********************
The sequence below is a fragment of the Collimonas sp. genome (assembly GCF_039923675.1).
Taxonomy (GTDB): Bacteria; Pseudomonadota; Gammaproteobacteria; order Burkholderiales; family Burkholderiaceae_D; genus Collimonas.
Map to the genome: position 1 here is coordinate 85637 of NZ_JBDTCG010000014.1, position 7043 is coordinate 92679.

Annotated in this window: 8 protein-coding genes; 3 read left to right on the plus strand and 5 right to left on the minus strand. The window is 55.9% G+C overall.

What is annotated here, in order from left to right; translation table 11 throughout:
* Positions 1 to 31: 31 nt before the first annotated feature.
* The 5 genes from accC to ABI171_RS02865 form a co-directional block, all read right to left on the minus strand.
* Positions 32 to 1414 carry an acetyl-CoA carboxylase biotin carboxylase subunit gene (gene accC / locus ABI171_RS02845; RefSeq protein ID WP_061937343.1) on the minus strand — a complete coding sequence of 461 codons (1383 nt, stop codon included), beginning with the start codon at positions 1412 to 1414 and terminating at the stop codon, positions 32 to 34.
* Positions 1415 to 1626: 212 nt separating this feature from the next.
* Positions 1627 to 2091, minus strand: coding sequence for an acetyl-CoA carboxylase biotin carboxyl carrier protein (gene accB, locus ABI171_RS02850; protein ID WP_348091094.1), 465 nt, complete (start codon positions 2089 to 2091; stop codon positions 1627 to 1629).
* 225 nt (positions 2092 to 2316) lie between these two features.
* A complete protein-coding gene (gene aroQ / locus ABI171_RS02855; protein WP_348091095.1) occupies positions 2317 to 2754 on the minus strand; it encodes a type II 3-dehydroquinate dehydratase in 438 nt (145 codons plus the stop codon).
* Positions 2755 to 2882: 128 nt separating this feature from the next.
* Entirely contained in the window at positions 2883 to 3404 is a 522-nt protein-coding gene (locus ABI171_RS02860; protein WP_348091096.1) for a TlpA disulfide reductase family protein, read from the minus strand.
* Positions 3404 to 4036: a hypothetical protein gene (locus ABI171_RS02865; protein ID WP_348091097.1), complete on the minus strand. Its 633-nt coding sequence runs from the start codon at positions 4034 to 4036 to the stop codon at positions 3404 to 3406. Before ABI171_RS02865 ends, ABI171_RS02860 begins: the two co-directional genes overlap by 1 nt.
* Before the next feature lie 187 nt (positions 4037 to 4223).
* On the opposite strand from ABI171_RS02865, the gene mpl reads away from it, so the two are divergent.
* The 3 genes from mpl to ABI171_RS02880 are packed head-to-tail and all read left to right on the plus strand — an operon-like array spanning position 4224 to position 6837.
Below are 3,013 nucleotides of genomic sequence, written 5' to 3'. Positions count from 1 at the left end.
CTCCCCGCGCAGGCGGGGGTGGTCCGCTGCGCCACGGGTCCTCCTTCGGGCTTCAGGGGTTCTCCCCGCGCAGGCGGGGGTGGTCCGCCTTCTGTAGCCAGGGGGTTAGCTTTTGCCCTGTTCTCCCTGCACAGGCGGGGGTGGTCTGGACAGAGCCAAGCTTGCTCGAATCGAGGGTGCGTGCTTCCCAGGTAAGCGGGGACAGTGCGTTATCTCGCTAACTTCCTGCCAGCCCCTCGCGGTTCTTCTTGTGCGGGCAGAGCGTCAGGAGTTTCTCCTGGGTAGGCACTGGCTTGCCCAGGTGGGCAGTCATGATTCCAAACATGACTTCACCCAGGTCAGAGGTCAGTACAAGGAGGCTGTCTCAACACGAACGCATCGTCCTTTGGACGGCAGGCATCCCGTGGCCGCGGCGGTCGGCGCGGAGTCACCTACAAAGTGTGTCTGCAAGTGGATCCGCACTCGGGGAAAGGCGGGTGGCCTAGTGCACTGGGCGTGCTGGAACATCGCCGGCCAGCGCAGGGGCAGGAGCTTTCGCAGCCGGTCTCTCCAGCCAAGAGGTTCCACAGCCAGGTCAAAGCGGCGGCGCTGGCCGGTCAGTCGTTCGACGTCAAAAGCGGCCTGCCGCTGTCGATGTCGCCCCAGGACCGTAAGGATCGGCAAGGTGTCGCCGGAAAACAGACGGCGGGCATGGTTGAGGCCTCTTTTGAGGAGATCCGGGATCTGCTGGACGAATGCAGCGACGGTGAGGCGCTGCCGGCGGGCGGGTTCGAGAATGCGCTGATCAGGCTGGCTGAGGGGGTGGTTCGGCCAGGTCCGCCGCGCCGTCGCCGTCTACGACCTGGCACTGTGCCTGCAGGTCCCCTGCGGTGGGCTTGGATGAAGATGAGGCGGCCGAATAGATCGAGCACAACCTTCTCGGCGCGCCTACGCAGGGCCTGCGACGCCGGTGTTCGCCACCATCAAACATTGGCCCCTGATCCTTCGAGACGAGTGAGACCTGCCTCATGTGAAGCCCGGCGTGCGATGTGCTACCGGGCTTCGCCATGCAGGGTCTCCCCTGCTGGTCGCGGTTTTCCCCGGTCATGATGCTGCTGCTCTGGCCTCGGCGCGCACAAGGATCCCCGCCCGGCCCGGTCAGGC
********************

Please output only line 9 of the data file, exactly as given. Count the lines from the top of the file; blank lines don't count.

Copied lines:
* Positions 1415 to 1626: 212 nt separating this feature from the next.